Arvest Bank Theatre at the Midland
1228 Main Street,
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This large movie palace was designed by Thomas W. Lamb in 1927. It originally seated over 3,573 patrons and was built for a staggering $4 million — quite an amount for a theatre in Kansas City in its day.
Originaly known as Loew’s Midland Theatre, and part of Marcus Loew’s theatre empire, the theatre briefly became a bowling venue in 1961 when Loew’s left the theatre.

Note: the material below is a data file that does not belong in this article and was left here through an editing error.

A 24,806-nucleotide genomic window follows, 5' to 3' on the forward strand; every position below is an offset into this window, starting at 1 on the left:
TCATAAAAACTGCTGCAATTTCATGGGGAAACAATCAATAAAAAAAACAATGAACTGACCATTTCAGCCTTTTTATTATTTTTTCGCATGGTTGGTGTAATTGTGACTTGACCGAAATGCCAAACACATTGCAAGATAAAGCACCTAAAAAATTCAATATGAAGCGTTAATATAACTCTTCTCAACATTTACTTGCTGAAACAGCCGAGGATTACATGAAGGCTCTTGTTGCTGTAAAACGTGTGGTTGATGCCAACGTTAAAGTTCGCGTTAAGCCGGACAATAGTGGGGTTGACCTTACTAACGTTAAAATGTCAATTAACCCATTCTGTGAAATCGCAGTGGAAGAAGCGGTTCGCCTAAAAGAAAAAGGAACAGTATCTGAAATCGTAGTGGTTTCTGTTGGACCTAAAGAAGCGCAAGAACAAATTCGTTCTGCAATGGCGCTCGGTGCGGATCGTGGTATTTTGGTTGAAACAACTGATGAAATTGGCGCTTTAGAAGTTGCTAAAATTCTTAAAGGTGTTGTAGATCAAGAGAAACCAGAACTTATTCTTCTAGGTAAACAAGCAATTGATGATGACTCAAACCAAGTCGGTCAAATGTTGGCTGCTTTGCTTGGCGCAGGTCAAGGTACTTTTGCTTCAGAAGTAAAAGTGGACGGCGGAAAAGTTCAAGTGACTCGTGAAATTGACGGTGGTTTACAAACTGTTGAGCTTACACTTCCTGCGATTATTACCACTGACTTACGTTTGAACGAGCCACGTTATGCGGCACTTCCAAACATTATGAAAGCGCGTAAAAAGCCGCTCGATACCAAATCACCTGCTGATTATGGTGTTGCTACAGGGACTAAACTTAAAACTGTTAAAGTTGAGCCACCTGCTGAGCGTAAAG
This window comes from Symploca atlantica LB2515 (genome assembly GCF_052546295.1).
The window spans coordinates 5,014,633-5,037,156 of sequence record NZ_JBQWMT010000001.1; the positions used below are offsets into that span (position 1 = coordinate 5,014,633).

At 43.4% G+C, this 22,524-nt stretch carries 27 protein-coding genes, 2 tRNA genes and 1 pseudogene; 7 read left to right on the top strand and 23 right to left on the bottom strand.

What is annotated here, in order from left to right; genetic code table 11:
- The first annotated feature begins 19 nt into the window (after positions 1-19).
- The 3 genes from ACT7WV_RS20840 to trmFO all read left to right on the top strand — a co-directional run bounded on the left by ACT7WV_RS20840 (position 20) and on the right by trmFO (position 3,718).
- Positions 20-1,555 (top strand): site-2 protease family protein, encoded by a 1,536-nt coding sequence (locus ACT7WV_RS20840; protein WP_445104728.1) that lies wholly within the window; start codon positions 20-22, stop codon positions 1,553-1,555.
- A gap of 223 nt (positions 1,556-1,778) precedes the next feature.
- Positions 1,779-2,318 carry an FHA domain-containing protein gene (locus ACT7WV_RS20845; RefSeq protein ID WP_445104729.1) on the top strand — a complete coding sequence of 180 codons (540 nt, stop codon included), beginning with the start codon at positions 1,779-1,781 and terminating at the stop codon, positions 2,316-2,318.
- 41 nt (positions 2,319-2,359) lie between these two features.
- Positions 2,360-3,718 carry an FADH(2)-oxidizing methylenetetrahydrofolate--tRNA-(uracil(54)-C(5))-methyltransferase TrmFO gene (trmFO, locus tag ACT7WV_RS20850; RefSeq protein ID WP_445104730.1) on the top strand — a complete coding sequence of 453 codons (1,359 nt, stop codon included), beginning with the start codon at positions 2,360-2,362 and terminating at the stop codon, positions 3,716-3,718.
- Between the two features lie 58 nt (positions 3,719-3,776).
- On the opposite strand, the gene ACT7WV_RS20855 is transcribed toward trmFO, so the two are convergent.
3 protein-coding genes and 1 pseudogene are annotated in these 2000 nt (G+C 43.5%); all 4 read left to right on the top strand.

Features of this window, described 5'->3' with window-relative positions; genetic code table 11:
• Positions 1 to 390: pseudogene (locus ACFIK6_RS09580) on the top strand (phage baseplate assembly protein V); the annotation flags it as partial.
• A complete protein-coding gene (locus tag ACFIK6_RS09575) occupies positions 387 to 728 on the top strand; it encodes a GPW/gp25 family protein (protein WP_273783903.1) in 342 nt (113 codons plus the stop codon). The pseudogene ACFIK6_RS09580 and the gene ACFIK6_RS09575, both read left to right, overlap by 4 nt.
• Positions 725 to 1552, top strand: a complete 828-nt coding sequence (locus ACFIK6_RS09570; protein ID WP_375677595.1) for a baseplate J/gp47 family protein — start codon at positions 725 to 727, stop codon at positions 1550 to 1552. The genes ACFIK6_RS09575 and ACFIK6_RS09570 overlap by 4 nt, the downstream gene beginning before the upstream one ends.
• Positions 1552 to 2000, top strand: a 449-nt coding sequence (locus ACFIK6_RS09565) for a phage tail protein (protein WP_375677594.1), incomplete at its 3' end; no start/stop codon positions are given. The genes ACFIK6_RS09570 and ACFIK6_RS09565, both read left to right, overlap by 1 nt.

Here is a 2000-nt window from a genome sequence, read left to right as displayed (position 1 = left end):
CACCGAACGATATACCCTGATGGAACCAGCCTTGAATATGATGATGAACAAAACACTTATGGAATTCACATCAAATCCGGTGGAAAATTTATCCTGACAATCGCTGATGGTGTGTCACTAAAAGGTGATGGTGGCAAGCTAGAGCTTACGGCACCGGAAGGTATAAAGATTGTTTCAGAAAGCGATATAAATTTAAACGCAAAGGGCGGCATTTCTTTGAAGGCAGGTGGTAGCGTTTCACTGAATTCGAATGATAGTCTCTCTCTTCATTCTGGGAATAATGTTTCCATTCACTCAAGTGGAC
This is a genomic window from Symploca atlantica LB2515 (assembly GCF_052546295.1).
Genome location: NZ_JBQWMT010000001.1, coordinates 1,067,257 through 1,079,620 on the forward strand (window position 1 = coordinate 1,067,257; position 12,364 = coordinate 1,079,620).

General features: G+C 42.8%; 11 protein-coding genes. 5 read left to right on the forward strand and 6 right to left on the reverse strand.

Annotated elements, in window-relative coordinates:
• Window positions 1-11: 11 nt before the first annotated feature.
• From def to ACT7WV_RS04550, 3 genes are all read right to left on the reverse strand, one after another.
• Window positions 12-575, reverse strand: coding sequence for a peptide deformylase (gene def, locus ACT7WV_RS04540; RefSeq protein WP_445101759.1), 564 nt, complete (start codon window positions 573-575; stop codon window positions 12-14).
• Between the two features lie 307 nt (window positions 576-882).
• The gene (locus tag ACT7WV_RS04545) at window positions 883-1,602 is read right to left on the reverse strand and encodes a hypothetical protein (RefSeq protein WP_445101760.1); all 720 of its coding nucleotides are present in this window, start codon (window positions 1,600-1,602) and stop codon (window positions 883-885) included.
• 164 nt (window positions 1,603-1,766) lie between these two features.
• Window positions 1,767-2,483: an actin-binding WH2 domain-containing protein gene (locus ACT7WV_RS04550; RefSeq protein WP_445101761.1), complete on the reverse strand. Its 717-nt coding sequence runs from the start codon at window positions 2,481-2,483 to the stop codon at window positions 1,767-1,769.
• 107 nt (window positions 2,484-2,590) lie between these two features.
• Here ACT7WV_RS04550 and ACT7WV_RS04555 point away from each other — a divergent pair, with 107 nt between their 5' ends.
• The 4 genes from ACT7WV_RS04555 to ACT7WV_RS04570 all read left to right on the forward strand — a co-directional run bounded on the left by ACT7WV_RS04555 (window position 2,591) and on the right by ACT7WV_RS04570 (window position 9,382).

In 1966, American Multi-Cinema bought the theatre. A company known then for its innovations with smaller, twinned theaters now operated one of the largest movie palaces on earth.
The renamed Midland Theatre was listed on the National Registry of Historic Places in 1977 and stopped showing movies September 24, 1981 when it became a venue for stage shows, concerts, and other peforming arts.
It remains one of the grandest movie palaces ever built in the United States and a testament to the heralded work of Thomas Lamb.
It was closed on May 13, 2006 for a major refurbishment, re-opening on September 9, 2008. By October 2016 it was known as the Arvest Bank Theatre at the Midland.
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